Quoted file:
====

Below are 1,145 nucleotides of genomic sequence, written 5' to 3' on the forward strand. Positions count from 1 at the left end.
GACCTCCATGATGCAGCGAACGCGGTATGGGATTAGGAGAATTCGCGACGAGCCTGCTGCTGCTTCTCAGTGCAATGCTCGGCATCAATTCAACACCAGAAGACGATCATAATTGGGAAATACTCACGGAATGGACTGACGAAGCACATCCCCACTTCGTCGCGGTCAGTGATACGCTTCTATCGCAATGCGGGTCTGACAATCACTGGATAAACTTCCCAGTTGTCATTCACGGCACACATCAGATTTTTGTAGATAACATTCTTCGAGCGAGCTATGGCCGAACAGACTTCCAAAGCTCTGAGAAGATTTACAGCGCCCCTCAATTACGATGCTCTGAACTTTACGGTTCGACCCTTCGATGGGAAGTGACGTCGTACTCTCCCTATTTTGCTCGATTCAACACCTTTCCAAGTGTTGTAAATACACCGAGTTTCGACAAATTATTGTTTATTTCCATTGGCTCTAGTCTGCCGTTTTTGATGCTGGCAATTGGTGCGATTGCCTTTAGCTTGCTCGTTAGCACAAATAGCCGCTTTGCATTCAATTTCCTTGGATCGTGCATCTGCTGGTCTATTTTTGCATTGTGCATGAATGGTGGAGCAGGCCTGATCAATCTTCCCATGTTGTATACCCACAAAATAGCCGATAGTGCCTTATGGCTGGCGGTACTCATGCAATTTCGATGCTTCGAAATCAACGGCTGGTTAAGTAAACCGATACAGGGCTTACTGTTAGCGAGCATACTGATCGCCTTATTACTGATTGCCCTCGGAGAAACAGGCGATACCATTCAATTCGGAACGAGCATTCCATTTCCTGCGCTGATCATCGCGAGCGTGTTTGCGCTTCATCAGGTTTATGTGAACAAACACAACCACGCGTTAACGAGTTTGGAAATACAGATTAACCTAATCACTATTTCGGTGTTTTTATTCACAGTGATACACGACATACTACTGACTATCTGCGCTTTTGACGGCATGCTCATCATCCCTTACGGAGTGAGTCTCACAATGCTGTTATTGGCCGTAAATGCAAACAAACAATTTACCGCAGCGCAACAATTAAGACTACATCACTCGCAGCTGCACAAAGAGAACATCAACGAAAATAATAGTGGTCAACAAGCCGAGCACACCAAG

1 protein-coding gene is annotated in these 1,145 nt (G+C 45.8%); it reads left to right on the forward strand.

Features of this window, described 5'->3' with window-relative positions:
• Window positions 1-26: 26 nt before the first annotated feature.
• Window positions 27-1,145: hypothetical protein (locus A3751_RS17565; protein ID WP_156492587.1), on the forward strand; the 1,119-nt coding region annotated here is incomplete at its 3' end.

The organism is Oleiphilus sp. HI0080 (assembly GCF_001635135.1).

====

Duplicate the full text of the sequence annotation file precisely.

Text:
Below are 1,145 nucleotides of genomic sequence, written 5' to 3' on the forward strand. Positions count from 1 at the left end.
GACCTCCATGATGCAGCGAACGCGGTATGGGATTAGGAGAATTCGCGACGAGCCTGCTGCTGCTTCTCAGTGCAATGCTCGGCATCAATTCAACACCAGAAGACGATCATAATTGGGAAATACTCACGGAATGGACTGACGAAGCACATCCCCACTTCGTCGCGGTCAGTGATACGCTTCTATCGCAATGCGGGTCTGACAATCACTGGATAAACTTCCCAGTTGTCATTCACGGCACACATCAGATTTTTGTAGATAACATTCTTCGAGCGAGCTATGGCCGAACAGACTTCCAAAGCTCTGAGAAGATTTACAGCGCCCCTCAATTACGATGCTCTGAACTTTACGGTTCGACCCTTCGATGGGAAGTGACGTCGTACTCTCCCTATTTTGCTCGATTCAACACCTTTCCAAGTGTTGTAAATACACCGAGTTTCGACAAATTATTGTTTATTTCCATTGGCTCTAGTCTGCCGTTTTTGATGCTGGCAATTGGTGCGATTGCCTTTAGCTTGCTCGTTAGCACAAATAGCCGCTTTGCATTCAATTTCCTTGGATCGTGCATCTGCTGGTCTATTTTTGCATTGTGCATGAATGGTGGAGCAGGCCTGATCAATCTTCCCATGTTGTATACCCACAAAATAGCCGATAGTGCCTTATGGCTGGCGGTACTCATGCAATTTCGATGCTTCGAAATCAACGGCTGGTTAAGTAAACCGATACAGGGCTTACTGTTAGCGAGCATACTGATCGCCTTATTACTGATTGCCCTCGGAGAAACAGGCGATACCATTCAATTCGGAACGAGCATTCCATTTCCTGCGCTGATCATCGCGAGCGTGTTTGCGCTTCATCAGGTTTATGTGAACAAACACAACCACGCGTTAACGAGTTTGGAAATACAGATTAACCTAATCACTATTTCGGTGTTTTTATTCACAGTGATACACGACATACTACTGACTATCTGCGCTTTTGACGGCATGCTCATCATCCCTTACGGAGTGAGTCTCACAATGCTGTTATTGGCCGTAAATGCAAACAAACAATTTACCGCAGCGCAACAATTAAGACTACATCACTCGCAGCTGCACAAAGAGAACATCAACGAAAATAATAGTGGTCAACAAGCCGAGCACACCAAG

1 protein-coding gene is annotated in these 1,145 nt (G+C 45.8%); it reads left to right on the forward strand.

Features of this window, described 5'->3' with window-relative positions:
• Window positions 1-26: 26 nt before the first annotated feature.
• Window positions 27-1,145: hypothetical protein (locus A3751_RS17565; protein ID WP_156492587.1), on the forward strand; the 1,119-nt coding region annotated here is incomplete at its 3' end.

The organism is Oleiphilus sp. HI0080 (assembly GCF_001635135.1).